Facebook Changes For Advertisers:
Advertisers need to focus on creating content that resonates with your followers. You need more than a "like"- you need them to interact and engage with your comment. They need to become your spokespeople if you have any hope of your organic content generating reach. Those of us in the business of social media have been advocating for a long time the importance of the “micro-influencer” over the hyped YouTube sensation. True Engagement- not merely a “passive” viewing of your content - will be critical to getting your ads seen by the people you want to see it. (We have a great case study demonstrating this of this coming out shortly.)
MZ: “For example, there are many tight-knit communities around TV shows and sports teams. We've seen people interact way more around live videos than regular ones. Some news helps start conversations on important issues. But too often today, watching video, reading news or getting a page update is just a passive experience.”
Facebook Changes For Media Companies and Content Creators:
If you create content or are a media platform - you are kind of screwed - unless you’re already a big partner or have the potential to become one. One of the (unintended?) consequences of this paradigm shift will be that the little guy will have a harder time getting their message out via the Facebook platform. In the name of eliminating “fake news”, Facebook will likely create some sort of priority system for its ‘verified partners” and use this vetting process to prioritize well-heeled media companies that pass their sniff test.
Suppose you’re an underground brand or grass roots politician that is looking to use FB to make a splash and get your name out there. Your content now has to jump through a lot more arbitrary (and undefined) hoops in order to reach the audience you want.
And if you're someone who makes money on YouTube views and have been using FB as a platform to gain followers, you too, are also out of luck.
MZ: “As we roll this out, you'll see less public content like posts from businesses, brands, and media. And the public content you see more will be held to the same standard -- it should encourage meaningful interactions between people…”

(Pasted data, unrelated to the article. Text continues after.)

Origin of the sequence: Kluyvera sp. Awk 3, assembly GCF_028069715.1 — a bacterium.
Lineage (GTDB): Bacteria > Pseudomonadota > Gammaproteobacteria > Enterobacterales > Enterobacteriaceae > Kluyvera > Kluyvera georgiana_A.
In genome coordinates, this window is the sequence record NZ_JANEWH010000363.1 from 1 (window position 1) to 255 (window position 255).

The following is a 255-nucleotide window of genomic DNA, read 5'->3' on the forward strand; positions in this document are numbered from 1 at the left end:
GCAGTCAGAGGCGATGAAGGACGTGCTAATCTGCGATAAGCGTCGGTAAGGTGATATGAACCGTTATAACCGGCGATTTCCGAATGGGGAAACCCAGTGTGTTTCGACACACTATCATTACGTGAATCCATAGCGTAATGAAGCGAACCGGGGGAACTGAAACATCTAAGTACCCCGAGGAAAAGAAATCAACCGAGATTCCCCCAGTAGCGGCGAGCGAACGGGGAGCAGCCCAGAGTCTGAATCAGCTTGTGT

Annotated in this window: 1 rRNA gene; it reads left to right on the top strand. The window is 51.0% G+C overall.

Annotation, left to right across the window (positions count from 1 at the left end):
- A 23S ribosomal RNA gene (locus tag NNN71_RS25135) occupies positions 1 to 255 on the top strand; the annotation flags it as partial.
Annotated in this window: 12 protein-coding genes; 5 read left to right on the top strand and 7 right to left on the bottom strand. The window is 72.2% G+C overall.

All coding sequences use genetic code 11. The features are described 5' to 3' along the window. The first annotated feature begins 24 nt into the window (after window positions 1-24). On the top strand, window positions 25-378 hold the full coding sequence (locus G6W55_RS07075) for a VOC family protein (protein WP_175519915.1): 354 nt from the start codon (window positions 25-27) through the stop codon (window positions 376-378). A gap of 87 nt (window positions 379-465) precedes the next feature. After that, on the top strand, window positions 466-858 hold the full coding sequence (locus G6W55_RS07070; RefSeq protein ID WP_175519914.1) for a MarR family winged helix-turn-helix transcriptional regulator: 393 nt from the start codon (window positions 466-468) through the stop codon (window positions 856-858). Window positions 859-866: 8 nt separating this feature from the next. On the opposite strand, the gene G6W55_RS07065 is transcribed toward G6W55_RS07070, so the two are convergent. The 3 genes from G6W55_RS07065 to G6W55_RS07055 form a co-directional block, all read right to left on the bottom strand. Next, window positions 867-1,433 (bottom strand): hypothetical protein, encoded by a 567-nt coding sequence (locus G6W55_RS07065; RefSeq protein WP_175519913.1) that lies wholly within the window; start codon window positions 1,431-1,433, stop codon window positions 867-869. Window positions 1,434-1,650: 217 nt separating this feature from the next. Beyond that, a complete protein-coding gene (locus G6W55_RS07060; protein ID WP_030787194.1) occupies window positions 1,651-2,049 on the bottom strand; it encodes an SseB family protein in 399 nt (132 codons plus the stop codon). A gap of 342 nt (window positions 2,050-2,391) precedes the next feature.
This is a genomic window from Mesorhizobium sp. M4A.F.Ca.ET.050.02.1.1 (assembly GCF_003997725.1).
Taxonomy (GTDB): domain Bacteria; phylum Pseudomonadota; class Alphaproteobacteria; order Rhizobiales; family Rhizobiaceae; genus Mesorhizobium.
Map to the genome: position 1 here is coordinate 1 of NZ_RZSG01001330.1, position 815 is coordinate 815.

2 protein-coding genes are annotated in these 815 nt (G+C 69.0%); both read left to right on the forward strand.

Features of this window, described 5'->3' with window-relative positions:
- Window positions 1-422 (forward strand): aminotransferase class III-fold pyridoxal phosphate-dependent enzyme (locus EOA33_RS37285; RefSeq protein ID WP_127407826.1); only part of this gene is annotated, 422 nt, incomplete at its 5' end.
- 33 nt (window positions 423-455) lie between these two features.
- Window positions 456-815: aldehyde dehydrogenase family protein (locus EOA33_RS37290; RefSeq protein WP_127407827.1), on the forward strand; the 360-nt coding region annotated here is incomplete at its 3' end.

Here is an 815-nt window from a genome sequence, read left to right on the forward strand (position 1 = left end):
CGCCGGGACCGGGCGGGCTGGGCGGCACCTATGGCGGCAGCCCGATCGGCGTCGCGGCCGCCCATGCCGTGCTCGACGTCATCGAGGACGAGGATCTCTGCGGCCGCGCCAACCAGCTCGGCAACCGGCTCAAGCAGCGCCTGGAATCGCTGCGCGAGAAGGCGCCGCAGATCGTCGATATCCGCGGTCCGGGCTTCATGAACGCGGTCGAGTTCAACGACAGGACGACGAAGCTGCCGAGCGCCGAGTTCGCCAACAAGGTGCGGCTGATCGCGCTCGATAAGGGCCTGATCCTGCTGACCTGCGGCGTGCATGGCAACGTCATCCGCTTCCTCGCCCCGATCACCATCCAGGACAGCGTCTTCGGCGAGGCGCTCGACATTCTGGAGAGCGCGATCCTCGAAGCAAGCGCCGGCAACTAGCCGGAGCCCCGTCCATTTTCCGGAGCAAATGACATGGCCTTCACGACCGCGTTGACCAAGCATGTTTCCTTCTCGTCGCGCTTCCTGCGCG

…passively reading articles or watching videos -- even if they're entertaining or informative -- may not be as good (of an experience).
Facebook Changes for Every-day Users:
I think this really depends on how you use Facebook. If you’re a person who lives on Facebook and relies on it to aggregate information for you from the outside world (IE: a stereotypical Millennial), this can be a dangerous thing.
By only connecting you to friends and family, your limited sphere of influence could unleash of a variety of unhealthy cognitive biases (particularly confirmation and in in-group bias), which are already seen by many as a serious side-effects of the social media phenomenon. (A good overview of cognitive biases for the non-psychologist can be found here.)
If you’re a passive user (you’re not likely reading this blog) and all of this might not change your using habits too much. Although Zuckerberg himself has admitted that you might not spend as much time scrolling as you used to because the puppy videos and political rants that held your attention previously will no longer be as prevalent in your news feed.
MZ: “Now, I want to be clear: by making these changes, I expect the time people spend on Facebook and some measures of engagement will go down. But I also expect the time you do spend on Facebook will be more valuable. And if we do the right thing, I believe that will be good for our community and our business over the long term too.
At its best, Facebook has always been about personal connections. By focusing on bringing people closer together -- whether it's with family and friends, or around important moments in the world -- we can help make sure that Facebook is time well spent.”
When all is said and done, Facebook is likely going to fall back on these lofty aspirations as merely well-intended hypothetical goals of a conscientious founder - like Google’s now defunct “Don’t be evil” motto. But to actually position itself as both the arbiter or ‘good’ content, as well as the conduit for “meaningful interactions” is an ambitious experiment that has traditionally be reserved for religions or socialist states.